Proponents obtain no legal opinion
November 28, 2005
The Badger Herald (UW-Madison)
The state’s attorney general’s office declined to offer a legal opinion regarding the controversial University of Wisconsin-Eau Claire Bible-study ban last week. The office received requests from both the UW System and the delegation of 25 Republican legislators and both parties are disappointed with the recent declination.
“We got a quick response,” UW System spokesperson Doug Bradley said. “I think we had asked in hopes of getting some expert legal opinion and she declined to opine, so it is what it is.”
State Rep. Scott Suder, R-Abbotsford, who was among the group of 25 requesting Attorney General Peg Lautenschlager’s opinion, questioned the attorney general’s motives for declining to fulfill what he says was part of her job responsibility.
“The attorney general is supposed to be there to answer questions with regard to practices of the state that may place the state in a precarious legal position,” Suder said of Lautenschlager, who is facing reelection next year. “She took a pass, and if she took a pass for political reasons, that should tell voters a great deal about her impartiality.”
The Bible-study ban, confirmed to exist at both UW-Eau Claire and UW-Madison, prohibits resident assistants from leading Bible studies and other ideological activities in their residence halls.
The UW System maintains the lack of such a policy would violate the establishment clause of the First Amendment.
Others, perhaps most notably U.S. Rep. Mark Green, R-Wis., argue such a policy violates other constitutional rights of the resident assistants.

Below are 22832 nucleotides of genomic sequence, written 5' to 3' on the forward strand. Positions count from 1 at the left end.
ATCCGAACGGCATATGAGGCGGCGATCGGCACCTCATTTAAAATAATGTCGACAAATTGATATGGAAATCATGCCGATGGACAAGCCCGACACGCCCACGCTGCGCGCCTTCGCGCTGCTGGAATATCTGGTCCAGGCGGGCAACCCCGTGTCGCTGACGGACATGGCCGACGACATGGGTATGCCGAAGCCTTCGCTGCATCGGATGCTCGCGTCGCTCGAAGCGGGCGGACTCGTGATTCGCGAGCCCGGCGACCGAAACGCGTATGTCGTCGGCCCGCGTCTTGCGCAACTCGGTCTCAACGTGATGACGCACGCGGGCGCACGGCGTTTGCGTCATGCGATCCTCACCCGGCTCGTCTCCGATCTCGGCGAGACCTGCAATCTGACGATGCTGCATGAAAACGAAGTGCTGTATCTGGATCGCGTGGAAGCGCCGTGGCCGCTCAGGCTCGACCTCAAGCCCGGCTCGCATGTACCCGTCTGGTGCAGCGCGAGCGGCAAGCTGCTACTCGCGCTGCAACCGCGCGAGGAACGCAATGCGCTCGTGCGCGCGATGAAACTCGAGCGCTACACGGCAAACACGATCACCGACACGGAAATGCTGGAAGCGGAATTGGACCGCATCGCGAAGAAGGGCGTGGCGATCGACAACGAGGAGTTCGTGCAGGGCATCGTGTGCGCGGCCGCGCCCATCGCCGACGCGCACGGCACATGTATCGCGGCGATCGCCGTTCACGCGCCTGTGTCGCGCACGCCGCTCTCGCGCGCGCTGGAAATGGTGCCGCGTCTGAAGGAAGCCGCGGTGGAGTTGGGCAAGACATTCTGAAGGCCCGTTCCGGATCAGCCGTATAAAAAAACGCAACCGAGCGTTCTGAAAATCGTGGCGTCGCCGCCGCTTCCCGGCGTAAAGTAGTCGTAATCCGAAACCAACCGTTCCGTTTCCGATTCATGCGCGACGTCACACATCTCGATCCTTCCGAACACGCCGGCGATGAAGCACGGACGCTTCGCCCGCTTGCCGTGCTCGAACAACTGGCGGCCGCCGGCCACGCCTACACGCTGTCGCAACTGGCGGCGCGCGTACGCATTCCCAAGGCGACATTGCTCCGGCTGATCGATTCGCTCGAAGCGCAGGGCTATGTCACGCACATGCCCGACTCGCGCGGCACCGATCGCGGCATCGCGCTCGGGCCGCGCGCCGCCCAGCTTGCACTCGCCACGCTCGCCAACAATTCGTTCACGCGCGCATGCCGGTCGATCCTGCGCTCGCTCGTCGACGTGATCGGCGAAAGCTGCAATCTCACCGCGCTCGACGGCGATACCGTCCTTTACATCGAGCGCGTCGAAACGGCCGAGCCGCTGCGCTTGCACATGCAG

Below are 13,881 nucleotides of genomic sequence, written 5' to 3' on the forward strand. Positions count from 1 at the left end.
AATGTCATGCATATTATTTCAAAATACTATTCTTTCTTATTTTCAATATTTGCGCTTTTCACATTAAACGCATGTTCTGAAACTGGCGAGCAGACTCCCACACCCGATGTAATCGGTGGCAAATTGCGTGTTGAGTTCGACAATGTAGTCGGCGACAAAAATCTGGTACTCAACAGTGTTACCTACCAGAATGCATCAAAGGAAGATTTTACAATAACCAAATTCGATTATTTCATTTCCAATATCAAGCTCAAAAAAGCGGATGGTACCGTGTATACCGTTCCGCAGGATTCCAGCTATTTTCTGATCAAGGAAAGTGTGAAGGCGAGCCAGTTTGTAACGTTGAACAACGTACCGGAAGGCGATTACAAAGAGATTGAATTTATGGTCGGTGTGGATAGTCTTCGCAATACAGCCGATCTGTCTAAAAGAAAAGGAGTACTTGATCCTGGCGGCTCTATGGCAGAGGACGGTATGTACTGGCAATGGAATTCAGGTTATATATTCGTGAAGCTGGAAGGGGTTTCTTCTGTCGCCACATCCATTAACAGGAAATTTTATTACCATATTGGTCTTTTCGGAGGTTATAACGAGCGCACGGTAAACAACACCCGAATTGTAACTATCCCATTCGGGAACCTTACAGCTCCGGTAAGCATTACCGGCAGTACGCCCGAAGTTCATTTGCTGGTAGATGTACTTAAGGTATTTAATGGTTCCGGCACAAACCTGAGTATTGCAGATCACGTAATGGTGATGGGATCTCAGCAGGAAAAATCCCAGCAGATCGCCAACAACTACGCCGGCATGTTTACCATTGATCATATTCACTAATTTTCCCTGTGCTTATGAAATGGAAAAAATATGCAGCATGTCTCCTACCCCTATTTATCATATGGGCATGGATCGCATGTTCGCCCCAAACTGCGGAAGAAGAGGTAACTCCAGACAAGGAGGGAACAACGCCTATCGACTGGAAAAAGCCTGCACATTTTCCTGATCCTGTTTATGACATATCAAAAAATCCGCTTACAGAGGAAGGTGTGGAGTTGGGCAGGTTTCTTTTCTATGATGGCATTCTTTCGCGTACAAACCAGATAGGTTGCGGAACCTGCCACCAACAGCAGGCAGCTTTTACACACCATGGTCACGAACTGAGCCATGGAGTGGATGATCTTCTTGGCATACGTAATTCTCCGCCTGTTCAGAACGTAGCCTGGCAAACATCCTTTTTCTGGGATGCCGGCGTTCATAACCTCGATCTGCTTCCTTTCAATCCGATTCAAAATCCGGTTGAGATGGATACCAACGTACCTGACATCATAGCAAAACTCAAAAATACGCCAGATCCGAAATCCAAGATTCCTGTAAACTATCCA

“You simply should not ask students to surrender their freedoms and their rights merely because they choose to be RAs, whether it be the right of freedom of worship … or the right of freedom of speech,” Green, a 2006 gubernatorial candidate, said. “To say that someone can’t be an RA because they take a position or have a belief that somebody might find objectionable, you would essentially say that RAs can’t write for student newspapers, they can’t say things publicly, and that’s wrong.”
According to Green, however, the content of the public letter from Deputy Attorney General Daniel Bach to UW System President Kevin Reilly indicates the attorney general believes the policy to be unconstitutional.
“The fact that the attorney general isn’t willing to stand up for this policy I think sends a very clear message,” Green said. “Essentially the attorney general recognizes that if this policy isn’t rescinded, they’re very likely to get sued and quite frankly they’re likely to lose.”
The UW System will issue a formal statement early this week acknowledging the deputy attorney general’s letter, according to Bradley.
Contacted Friday, the attorney general’s office declined comment on either letter.
Meanwhile, Suder said he and state Rep. Rob Kreibich, R-Eau Claire, will be conducting an informal hearing on the matter in Altoona, Wis., tonight.
“It’s not a formal committee hearing per se but it may be a prelude to committee hearings,” Suder said. “We’re going to hopefully find more information and allow students and community residents to weigh in on the matter and we’ll decide from there.”
- Proponents obtain no legal opinion, PDF, 11.7 KB , The Badger Herald (UW-Madison)